Not mine. My mind began to chant. Please not my bin. Some other bin. Don't pick me up with your truck, Sir. Not mine. Nope. There is not a suspicious and dirty blonde girl in this bin. No sirrrrreee. Not mine. You are picking up cardboard, right? Not me. Not magazines. Not mine. Not this bin... Visions of myself sliding about on the magazines and thudding against the rusty walls as the bin tipped and jolted started filling my head.
I listened. The beeping had stopped, but the loud rumble of a very large motor filled my ears. Not my bin. I then heard a clanging sound. I sighed in relief. A bin a few down from mine. The noise of the truck faded into the distance.
"You want me to hand you the magazines?"
I managed to reach the slots by standing on a slippery pile of magazines. I pushed the National Geographics through one by one, along with a few nature magazines and the like. I then hoisted myself up and out. There was rust all over me. I was picking bits of it out of my scalp for weeks. (It had fallen from the deteriorating roof of the bin while I had been rummaging and had lodged in my hair). I swear I had a red tinge for quite some time. My mother was not happy. But I had my decorating materials.
I went through each of the magazines, and cut out all of the words and pictures that meant something to me. I then affixed all of these images and words onto large sheets of tag board, leaving no room in between, so that they were all just solid images and words. I have always loved making collages. I took these large creations and affixed them to my walls and ceiling, until there was not ANY wall or ceiling left showing. I took some of my favorite quotes and poetry, and added these, as well. My walls were no ordinary walls. They were heard, seen, read, and experienced.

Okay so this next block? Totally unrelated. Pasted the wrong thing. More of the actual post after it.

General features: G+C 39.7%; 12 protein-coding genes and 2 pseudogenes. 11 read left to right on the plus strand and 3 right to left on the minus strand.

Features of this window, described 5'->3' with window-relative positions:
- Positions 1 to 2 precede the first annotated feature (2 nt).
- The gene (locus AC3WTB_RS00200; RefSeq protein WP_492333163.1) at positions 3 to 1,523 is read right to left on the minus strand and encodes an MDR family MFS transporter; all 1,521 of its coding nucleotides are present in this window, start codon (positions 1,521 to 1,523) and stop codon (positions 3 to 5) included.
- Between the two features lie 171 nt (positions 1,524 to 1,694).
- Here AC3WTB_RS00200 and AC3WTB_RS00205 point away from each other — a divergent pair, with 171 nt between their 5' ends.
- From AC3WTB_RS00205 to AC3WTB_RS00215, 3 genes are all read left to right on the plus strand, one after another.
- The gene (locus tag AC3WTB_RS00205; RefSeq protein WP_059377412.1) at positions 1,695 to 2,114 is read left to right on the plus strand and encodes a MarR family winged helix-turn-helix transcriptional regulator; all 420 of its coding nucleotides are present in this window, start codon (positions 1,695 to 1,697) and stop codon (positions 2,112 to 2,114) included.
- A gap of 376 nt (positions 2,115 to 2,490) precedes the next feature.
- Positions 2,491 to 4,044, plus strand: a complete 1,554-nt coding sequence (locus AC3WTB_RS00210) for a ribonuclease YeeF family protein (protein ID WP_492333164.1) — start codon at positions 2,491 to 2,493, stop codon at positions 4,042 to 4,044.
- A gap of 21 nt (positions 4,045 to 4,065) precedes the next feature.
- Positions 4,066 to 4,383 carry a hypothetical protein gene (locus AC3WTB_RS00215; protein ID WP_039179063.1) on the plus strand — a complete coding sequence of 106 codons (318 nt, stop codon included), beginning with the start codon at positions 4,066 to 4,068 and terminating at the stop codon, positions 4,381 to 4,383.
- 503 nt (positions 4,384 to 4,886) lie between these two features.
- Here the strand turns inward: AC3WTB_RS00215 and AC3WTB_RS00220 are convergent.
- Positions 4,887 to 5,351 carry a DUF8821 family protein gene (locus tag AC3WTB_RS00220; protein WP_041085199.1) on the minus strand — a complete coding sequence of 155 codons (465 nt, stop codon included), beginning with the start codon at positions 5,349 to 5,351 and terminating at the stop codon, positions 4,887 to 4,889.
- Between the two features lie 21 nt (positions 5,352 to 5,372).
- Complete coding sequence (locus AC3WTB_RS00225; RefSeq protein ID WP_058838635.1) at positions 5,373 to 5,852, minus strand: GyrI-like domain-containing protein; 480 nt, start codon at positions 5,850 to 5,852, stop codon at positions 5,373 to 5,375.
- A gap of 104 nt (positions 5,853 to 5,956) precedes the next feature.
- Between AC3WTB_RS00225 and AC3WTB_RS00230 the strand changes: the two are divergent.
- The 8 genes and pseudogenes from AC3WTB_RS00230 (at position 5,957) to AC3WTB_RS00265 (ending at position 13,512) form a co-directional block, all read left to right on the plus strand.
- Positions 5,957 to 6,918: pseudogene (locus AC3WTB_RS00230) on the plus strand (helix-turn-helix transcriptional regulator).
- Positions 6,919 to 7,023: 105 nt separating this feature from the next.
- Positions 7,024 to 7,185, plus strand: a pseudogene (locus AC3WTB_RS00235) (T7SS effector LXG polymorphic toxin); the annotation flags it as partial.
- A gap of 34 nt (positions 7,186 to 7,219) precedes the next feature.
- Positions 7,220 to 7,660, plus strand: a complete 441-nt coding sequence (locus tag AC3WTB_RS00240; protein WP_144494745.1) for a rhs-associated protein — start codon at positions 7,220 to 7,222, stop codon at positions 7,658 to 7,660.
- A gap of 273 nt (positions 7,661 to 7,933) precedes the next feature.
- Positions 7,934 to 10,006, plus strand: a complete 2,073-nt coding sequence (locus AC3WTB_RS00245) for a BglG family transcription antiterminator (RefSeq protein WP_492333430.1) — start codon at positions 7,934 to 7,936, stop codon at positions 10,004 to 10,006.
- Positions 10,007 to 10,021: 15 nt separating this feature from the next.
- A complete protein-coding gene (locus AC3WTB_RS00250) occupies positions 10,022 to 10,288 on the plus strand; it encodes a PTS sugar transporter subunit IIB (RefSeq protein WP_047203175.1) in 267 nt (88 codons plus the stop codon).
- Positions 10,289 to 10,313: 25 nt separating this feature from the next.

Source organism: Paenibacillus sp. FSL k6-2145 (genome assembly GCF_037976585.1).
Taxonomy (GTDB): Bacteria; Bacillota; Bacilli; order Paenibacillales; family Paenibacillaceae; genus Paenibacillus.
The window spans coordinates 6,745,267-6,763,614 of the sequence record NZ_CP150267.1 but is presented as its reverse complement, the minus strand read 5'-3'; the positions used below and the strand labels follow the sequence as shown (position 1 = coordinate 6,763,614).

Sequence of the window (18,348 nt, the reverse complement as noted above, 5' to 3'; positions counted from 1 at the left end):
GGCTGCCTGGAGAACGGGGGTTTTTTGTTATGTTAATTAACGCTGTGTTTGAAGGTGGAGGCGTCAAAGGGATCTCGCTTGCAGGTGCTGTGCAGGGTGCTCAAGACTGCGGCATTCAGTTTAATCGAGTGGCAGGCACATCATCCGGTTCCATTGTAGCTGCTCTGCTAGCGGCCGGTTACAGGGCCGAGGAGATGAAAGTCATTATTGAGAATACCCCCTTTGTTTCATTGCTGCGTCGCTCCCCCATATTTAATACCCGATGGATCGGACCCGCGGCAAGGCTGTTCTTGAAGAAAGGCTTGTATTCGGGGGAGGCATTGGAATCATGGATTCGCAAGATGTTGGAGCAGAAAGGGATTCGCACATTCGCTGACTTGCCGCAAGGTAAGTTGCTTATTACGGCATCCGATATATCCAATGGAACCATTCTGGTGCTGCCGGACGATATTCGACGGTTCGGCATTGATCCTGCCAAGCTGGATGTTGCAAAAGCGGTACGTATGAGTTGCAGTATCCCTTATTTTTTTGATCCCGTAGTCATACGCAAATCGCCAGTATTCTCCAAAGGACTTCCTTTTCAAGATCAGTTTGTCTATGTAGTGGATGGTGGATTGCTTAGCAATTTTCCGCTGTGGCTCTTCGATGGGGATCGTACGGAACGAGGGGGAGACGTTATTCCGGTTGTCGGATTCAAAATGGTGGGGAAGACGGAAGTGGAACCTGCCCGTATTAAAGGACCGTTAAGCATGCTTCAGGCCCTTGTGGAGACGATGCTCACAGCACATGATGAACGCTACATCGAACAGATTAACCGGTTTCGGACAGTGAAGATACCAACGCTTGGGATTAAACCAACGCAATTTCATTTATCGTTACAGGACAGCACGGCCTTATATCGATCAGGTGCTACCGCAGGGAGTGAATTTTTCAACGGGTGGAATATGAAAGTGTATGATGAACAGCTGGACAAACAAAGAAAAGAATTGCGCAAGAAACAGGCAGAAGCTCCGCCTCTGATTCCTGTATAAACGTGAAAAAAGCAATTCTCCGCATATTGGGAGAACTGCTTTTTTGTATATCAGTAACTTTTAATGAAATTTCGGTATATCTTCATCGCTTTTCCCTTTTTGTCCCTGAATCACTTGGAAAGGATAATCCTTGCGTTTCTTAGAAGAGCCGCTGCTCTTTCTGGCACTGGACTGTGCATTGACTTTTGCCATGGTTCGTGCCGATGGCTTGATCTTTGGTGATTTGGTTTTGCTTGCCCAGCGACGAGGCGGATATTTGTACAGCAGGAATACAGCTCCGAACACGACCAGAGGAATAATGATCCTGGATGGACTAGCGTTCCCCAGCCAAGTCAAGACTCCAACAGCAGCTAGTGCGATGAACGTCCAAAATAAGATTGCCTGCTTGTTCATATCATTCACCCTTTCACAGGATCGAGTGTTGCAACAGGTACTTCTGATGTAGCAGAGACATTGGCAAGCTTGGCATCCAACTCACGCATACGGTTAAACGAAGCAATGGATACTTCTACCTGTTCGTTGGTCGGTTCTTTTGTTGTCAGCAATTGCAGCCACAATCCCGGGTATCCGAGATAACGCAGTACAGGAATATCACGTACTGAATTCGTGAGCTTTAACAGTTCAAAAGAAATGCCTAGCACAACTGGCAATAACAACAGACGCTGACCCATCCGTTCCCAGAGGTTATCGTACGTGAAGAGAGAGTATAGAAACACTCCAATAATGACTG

Everywhere you looked, all you could see was images and words and thoughts. It was thought provoking. It was deep and philosophical. It was dark. It was oppressive. It annoyed my parents. It was cool.
I don't know if I did it on purpose, or if it was subconscious, but a picture of a snake attacking a mouse (which I didn't particularly like) ended up directly over my sister's bed. I'm talking direct line of vision. She had trouble sleeping. I did feel a little bad... but I didn't move it. I added some Christmas lights that I obtained at a garage sale for twenty-five cents. I hung a few strange geometric shapes and a gigantic light bulb from the ceiling. I put little tiny glow-in-the-dark star dots on the ceiling collages so that it looked like a night sky.
I loved it. My friends loved it. My grandmother liked it. I think my brother was even jealous, though he would never admit it. He did start to make some of his own collages, but his never did amount to the mass oppressiveness that mine were able to evoke.
When I moved to North Carolina, I wasn't able to take the collages with me. I had to leave them behind. When I visited in January, I found that my brother had cut some of them up and used pieces of them for a school project. So the collages aren't what they used to be anymore.
But sometimes I dream of making new ones. The stack of old magazines I have in storage is growing...